One thing that iTunes doesn’t do is provide a database of your images, as it does for music. iTunes is great for organising and renaming your music, but it doesn’t let you do that with images, leaving you to do that in Windows or indeed, Mac OS. Instead you need to go into Preferences, where you can select which folders containing images. This option only appears though once you’ve plugged your iPod into your PC. This defaults to the My Pictures folder but you can point it anywhere you want. There’s also an option to copy from photos prepared in Adobe’s Photoshop Album application.
What iTunes actually does is to take the full resolution pictures and optimise them for the 220 x 176 resolution screen. This involves resizing and recompressing them and it does a pretty great job at this, with dithering and compression artefacts noticeable only with close examination. However, I got the best results by doing this manually in Photoshop CS by cropping to that exact resolution. With the images from my own Canon Ixus 500, iTunes put thin black bars at the top and bottom to fit the whole image on the screen, whereas my manual crop fit the screen perfectly, though inevitably that entailed losing part of the image. Generally speaking though you’re not going to want to do this manually as it’s fiddly and time consuming.
Once iTunes has done its work and you’ve copied over the images to the iPod, the clickwheel makes browsing through even a great number of images a breeze, a marked difference from other colour screen units I’ve tried such as the iRiver H10. Even browsing through your music is easier on the colour screen, and in a nice touch, if you’ve added album artwork into iTunes it’s displayed on the screen as the track plays. There’s also a slideshow function for photos and you can set the timings between images and turn transitions on and off.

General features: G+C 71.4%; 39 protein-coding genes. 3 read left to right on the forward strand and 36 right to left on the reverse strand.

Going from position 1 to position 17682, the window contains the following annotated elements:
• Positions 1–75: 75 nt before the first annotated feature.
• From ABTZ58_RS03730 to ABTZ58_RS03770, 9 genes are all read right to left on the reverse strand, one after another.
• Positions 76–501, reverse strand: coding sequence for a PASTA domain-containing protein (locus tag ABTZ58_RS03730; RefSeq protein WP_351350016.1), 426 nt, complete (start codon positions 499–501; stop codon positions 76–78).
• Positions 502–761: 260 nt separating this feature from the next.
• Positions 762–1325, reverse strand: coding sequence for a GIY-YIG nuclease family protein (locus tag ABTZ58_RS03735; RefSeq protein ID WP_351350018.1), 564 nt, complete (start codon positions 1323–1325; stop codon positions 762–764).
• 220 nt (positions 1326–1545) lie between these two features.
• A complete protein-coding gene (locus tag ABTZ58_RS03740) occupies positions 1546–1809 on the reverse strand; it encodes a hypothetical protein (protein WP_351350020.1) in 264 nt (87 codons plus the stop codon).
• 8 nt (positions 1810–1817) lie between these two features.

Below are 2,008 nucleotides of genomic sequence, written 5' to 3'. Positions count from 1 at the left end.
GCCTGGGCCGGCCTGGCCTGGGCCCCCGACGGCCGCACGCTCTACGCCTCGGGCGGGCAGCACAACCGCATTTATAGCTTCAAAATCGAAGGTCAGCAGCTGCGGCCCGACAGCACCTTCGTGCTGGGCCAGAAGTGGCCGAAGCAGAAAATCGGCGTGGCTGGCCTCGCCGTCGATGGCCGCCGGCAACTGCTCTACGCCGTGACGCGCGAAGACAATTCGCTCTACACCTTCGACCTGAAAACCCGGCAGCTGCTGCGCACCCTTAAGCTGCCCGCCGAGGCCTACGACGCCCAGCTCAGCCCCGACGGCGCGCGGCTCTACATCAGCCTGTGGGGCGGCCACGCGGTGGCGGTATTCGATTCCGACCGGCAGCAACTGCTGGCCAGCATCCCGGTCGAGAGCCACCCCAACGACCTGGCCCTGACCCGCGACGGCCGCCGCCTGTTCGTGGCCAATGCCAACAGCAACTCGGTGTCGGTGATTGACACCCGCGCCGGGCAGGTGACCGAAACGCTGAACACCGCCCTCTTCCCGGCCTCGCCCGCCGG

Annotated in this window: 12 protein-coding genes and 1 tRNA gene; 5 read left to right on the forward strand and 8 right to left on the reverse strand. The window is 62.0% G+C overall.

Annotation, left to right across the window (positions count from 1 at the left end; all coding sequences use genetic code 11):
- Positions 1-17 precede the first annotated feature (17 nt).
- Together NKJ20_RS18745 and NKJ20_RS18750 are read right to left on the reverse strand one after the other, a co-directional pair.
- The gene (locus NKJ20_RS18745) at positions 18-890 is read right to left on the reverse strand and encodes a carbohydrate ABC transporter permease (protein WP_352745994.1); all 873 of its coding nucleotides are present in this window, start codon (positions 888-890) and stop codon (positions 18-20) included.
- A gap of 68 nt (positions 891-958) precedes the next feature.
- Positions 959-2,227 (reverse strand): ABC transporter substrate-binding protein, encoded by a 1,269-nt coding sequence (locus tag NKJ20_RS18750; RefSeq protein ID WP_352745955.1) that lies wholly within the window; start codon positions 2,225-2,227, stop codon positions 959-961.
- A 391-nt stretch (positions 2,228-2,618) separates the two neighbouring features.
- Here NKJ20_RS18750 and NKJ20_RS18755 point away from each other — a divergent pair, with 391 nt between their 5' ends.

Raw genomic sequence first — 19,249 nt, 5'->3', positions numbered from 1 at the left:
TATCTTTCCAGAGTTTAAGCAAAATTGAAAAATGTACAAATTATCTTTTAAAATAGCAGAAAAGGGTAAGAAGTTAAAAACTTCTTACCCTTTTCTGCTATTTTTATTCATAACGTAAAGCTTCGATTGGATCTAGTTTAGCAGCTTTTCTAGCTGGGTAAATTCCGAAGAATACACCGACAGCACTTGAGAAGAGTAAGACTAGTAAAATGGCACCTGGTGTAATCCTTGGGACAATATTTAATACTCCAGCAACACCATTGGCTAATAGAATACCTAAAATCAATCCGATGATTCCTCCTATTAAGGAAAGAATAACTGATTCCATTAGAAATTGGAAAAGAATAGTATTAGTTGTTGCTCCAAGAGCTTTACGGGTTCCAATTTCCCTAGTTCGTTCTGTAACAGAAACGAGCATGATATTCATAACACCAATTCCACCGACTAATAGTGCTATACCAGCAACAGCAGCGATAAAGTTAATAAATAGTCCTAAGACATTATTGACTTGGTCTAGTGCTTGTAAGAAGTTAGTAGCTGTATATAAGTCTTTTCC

It has to be said though that the while browsing photos is a pleasure, the 2in screen just isn’t big enough to really do photos justice. This is compounded by the fact that you can’t zoom or pan around your images as you can on digital cameras.
So is the iPod photo worth it? Well the price drop does make it more affordable and at the fantasic price of £295 from MR Systems, the 60GB gives you the most MBs per buck of the entire iPod range. I paid £300 for my 15GB 3G iPod nearly two years ago but, I did get a dock, remote and a carry case included, so once you add these things on, the price isn’t as groundbreaking as it first seems. I also personally think that the 60GB is still too fat, so the 30GB could be a better option.
As with mobile phones, once you’re used to a colour screen you won’t want to go back. But if you haven’t already succumbed to the charms of the iPod photo, it’s probably a good idea to hang on another few months. Reports suggest that next generation iPods will boast far great battery life, and with greater capacity disks in the offing too the fifth gen iPod might be a perfect marriage of a colour screen unit with large capacities and a thin housing. It might be wishful thinking, but if Apple could throw in a bigger screen as well, then they’d really be no stopping the iPod photo from taking over the world. You have been warned.
Adding colour to the iPod does make it an even better product to use, for music as well as photos. But while being able to carry round a slideshow in your pocket is great, the 60GB unit loses points for its chunky chassis. I’d recommend hanging on for the next generation, which hopefully will deliver a svelter, more capacious and longer lasting iPod photo.
Many thanks to MR Systems, your friendly, neighbourhood Mac reseller, for loaning us an iPod photo for review. If you want to buy a Mac or an iPod, MR Systems can offer you a bespoke personalised service, which has got to be preferable to buying from a crowded Apple store. Contact Lenny Borg directly on 020 7697 2214 or email him at lenny.Borg@mrsystems.co.uk.